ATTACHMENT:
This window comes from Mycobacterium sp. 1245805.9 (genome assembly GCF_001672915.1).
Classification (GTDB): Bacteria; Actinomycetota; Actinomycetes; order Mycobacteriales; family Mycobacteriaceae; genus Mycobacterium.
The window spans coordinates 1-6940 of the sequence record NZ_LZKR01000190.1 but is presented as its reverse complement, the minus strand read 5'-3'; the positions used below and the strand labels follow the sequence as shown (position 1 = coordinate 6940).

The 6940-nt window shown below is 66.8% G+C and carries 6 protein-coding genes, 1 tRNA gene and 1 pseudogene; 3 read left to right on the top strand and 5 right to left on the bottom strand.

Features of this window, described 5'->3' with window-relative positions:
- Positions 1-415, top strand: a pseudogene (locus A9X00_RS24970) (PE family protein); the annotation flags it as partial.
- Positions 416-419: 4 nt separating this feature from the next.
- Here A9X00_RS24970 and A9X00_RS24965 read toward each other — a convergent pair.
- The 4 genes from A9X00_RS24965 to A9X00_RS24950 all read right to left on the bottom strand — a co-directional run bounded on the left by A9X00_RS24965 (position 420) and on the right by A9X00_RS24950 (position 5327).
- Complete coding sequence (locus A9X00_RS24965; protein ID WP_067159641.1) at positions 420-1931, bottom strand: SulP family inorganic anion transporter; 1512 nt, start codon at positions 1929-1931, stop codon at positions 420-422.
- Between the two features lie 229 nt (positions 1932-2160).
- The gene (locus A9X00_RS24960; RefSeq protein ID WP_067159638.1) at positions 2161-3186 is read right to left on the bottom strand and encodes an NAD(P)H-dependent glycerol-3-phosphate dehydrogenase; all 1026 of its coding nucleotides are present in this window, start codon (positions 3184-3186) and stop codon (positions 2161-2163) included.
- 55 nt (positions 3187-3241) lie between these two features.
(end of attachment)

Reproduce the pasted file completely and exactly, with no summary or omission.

This window comes from Mycobacterium sp. 1245805.9 (genome assembly GCF_001672915.1).
Classification (GTDB): Bacteria; Actinomycetota; Actinomycetes; order Mycobacteriales; family Mycobacteriaceae; genus Mycobacterium.
The window spans coordinates 1-6940 of the sequence record NZ_LZKR01000190.1 but is presented as its reverse complement, the minus strand read 5'-3'; the positions used below and the strand labels follow the sequence as shown (position 1 = coordinate 6940).

The 6940-nt window shown below is 66.8% G+C and carries 6 protein-coding genes, 1 tRNA gene and 1 pseudogene; 3 read left to right on the top strand and 5 right to left on the bottom strand.

Features of this window, described 5'->3' with window-relative positions:
- Positions 1-415, top strand: a pseudogene (locus A9X00_RS24970) (PE family protein); the annotation flags it as partial.
- Positions 416-419: 4 nt separating this feature from the next.
- Here A9X00_RS24970 and A9X00_RS24965 read toward each other — a convergent pair.
- The 4 genes from A9X00_RS24965 to A9X00_RS24950 all read right to left on the bottom strand — a co-directional run bounded on the left by A9X00_RS24965 (position 420) and on the right by A9X00_RS24950 (position 5327).
- Complete coding sequence (locus A9X00_RS24965; protein ID WP_067159641.1) at positions 420-1931, bottom strand: SulP family inorganic anion transporter; 1512 nt, start codon at positions 1929-1931, stop codon at positions 420-422.
- Between the two features lie 229 nt (positions 1932-2160).
- The gene (locus A9X00_RS24960; RefSeq protein ID WP_067159638.1) at positions 2161-3186 is read right to left on the bottom strand and encodes an NAD(P)H-dependent glycerol-3-phosphate dehydrogenase; all 1026 of its coding nucleotides are present in this window, start codon (positions 3184-3186) and stop codon (positions 2161-2163) included.
- 55 nt (positions 3187-3241) lie between these two features.